The article below appears in the next Together Paper of the New Indiana Conference.
Driving home from Annual Conference, I felt disconnected. I knew something wasn't right, but what was it? Were my expectations too high? Were my expectations different than the expectations of the planners? Was it the business of the church, the many motions and amendments on pensions and health care? Was it the question around why some churches tithe and others don't, or was it sitting in a huge auditorium wondering if this is what Wesley had in mind when Methodism began? Were we even asking the right questions?
To be sure, since the early days of Methodism, the church has undergone change, sometimes necessary, always messy. The denominations that now comprise The United Methodist Church have had many different forms of connection, from corporate to federalist models, to name two. Organizational styles have also varied depending on larger patterns of organization in the culture. Not always have Methodists "conferred" well together.
Perhaps this recognition made me realize the obvious: Regardless of organizational structures, we can never escape our history and need for God's grace. We can never forget we stand line with Christians who sought the Spirit's direction and found ways of offering Christ; such persons also faced challenges not unlike our own, yet discovered God's faithfulness in their midst. They were willing to ask hard questions and test the Spirit's movement.
Like all organizations we in the church can fall into the temptation of focusing solely on the human side of the equation; we can throw up our hands and say, "What's the point?" Or, we can become so critical we slip into cyncism and say, "Why bother"? And yet, deep within, we also know, "There is more"! Perhaps this is where we can learn from the early Methodists.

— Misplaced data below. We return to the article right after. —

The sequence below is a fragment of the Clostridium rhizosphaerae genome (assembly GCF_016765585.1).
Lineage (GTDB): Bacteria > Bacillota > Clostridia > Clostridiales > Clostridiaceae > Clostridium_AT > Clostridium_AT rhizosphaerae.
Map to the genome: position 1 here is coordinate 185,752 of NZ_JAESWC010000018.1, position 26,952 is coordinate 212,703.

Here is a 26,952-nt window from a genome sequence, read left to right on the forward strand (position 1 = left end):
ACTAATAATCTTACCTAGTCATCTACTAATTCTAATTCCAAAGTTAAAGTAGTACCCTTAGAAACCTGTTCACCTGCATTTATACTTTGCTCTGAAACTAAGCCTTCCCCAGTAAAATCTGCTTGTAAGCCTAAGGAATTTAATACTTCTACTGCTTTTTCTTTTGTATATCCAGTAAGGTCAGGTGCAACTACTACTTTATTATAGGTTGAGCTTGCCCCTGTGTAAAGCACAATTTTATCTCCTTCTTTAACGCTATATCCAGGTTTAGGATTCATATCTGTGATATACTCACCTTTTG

In June 1744 John Wesley and the societies in London and Bristol that had grown needed a way to confer about the workings of the Holy Spirit and the direction the Methodists needed to go. They needed a means of seeking God's grace amidst the demands of an expanding movement. In short, they needed ways of comforting and strengthening one another. Or, as Wesley himself asserted, they needed the wisdom of others to learn how to save "not only the souls of those who heard us but also our own."
In early Methodism a Conference was meant to seek the leading of the Spirit and to gather those whose spiritual insights Wesley knew he needed. In fact, as the early records indicate, a Conference was to be guided by three basic questions.
1. What to teach;
2. How to teach;
3. What to do; that is how to regulate our doctrine, discipline, and practice.
Within these questions other questions would also be addressed. The goal was on seeking clarity and coming to grips with the essentials of the mission. Confering with one another was intended to be a spiritual practice.
Maybe this was the disconnect I was feeling. Was it the yearning for grace amidst the "business" on the floor? Was it the recognition that a Conference in the Wesleyan tradition does not begin with a series of motions and "whereas" clauses, but with a series of questions: What are we teaching and how are we teaching it? How are we practicing our doctrine and holding one another accountable? How are we seeking the Holy Spirit's direction?
Perhaps Wesley's own concerns are still relevant: Unless we are connected to the power of the Spirit that began 2000 years ago in Jerusalem and swept the ends of the earth, we might as well cease to exit (Acts 1:8). The United Methodist Church only matters if it is part of God's redeeming mission in the world. To understand that mission, however, requires prayer and discernment, and true prayer and discernment requires an attentive community, a community willing to ask the right questions as it also seeks to move with the Spirit.
I don't know if others felt the way I did driving home from Conference. It is hard to gauge such a large gathering. And yet, I wonder what it would mean to have our Conference, congregations, and agencies shaped by the above three questions. After all, it may be, as it was for Wesley and the early Methodists that our attention to how we respond to these questions may not only concern the souls of those we seek to save, but our own as well.